The morcha is holding an internal meeting Wednesday to review its future course of action and identify who all were responsible for yesterday’s violence. 

The Delhi Police has meanwhile booked nine farmer union leaders including the Bharatiya Kisan Union’s Rakesh Tikait in connection with the violence.  

The government has also not decided on whether it will make an offer for fresh talks with farmer unions. “No decision has been taken on whether there will be more talks,” a top government source said. 

A section of BJP leaders want the government to harden its stand and discontinue talks in the light of what happened on Republic Day. 

Also read: Heavy police deployment, barricades, check points — Delhi a day after it was raided by farmers





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  1. I wonder about these rallies and protests; allowed by our hallowed constitution? Lakhs of people on public property, denying its use to other citizens, in itself a violation of basic rights, creating confusion and in many cases vandalizing all in the way. The police can’t, of course, use any force to control them and in all cases suffer unwanted causalities. In the end all that is left is damage and a bad taste.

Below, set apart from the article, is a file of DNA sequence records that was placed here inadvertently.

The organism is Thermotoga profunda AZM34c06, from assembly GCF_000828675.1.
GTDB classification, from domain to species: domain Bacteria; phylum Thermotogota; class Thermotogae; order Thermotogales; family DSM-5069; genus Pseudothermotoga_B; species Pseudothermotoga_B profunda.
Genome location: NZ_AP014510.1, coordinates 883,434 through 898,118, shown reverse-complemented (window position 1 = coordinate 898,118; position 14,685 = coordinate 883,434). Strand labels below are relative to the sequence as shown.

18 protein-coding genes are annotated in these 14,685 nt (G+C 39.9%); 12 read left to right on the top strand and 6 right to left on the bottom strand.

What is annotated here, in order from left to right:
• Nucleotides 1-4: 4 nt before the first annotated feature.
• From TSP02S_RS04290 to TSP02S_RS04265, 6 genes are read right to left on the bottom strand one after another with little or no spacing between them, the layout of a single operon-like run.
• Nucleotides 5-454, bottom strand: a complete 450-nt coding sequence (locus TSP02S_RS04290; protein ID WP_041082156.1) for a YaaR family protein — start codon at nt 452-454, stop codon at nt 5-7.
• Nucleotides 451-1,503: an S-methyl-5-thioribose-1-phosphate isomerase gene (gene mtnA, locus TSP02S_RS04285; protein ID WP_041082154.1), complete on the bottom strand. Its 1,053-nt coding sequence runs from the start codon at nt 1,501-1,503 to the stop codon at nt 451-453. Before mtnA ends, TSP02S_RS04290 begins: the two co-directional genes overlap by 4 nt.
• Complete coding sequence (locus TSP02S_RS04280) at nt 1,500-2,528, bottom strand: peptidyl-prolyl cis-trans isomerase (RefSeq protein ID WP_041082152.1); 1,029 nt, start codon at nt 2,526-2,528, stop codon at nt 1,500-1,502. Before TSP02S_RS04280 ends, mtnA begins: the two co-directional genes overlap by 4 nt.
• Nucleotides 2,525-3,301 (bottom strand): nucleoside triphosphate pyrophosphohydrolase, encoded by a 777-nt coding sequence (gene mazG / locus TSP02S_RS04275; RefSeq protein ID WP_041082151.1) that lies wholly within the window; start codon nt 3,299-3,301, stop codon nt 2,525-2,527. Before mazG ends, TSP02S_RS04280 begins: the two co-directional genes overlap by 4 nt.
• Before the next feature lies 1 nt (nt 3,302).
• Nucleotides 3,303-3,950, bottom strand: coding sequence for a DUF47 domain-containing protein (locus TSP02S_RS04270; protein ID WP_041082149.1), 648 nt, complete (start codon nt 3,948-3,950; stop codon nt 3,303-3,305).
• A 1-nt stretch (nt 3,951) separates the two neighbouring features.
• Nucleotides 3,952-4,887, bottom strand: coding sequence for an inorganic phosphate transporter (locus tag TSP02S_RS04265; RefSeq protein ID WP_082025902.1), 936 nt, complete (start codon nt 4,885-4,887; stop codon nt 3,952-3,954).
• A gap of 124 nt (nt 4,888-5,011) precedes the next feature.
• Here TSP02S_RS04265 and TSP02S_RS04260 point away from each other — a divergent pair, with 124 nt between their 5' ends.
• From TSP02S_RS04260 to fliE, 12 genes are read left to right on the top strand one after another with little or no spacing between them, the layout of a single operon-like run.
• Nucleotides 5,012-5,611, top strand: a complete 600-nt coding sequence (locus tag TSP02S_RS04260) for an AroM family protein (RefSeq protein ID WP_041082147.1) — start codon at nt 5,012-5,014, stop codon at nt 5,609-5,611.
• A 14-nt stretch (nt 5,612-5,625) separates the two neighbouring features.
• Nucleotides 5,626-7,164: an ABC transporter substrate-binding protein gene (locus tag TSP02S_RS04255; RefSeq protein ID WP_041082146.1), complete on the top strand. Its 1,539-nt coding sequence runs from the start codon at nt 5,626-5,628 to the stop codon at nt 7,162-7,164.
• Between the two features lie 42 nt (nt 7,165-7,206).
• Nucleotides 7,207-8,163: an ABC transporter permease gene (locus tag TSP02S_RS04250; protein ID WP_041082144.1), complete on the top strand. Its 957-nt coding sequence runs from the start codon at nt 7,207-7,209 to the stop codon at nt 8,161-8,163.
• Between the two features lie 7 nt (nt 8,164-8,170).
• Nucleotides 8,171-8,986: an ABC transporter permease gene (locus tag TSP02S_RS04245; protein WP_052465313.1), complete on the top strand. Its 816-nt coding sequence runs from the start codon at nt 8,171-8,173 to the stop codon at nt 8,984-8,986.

Hey Indians, are you under the impression that a few “Union leaders” who have a huge disconnect with the crowd (turned into a mob) they profess to “command” can control these lakhs of disoriented people in various state of mind, themselves unsure of what really is happening? If so, I am sure you must be actually joking.
    These shenanigans are allowed in the name of “Right to protest” as if that is the ultimate in all rights. Part of the media hail it as acts of democracy. This same media has failed miserably to pursue our elected representatives to have meaningful discussion on National matters in the hallowed Houses – but are vociferous to give a “ball by ball” commentary on these “protests”.
    And we want to progress, become a world leader. If we allow these to continue, we will surely remain a laggard democracy and China and the rest of the world will race far ahead, as they probably are already.
    Whose Nation is it anyway?”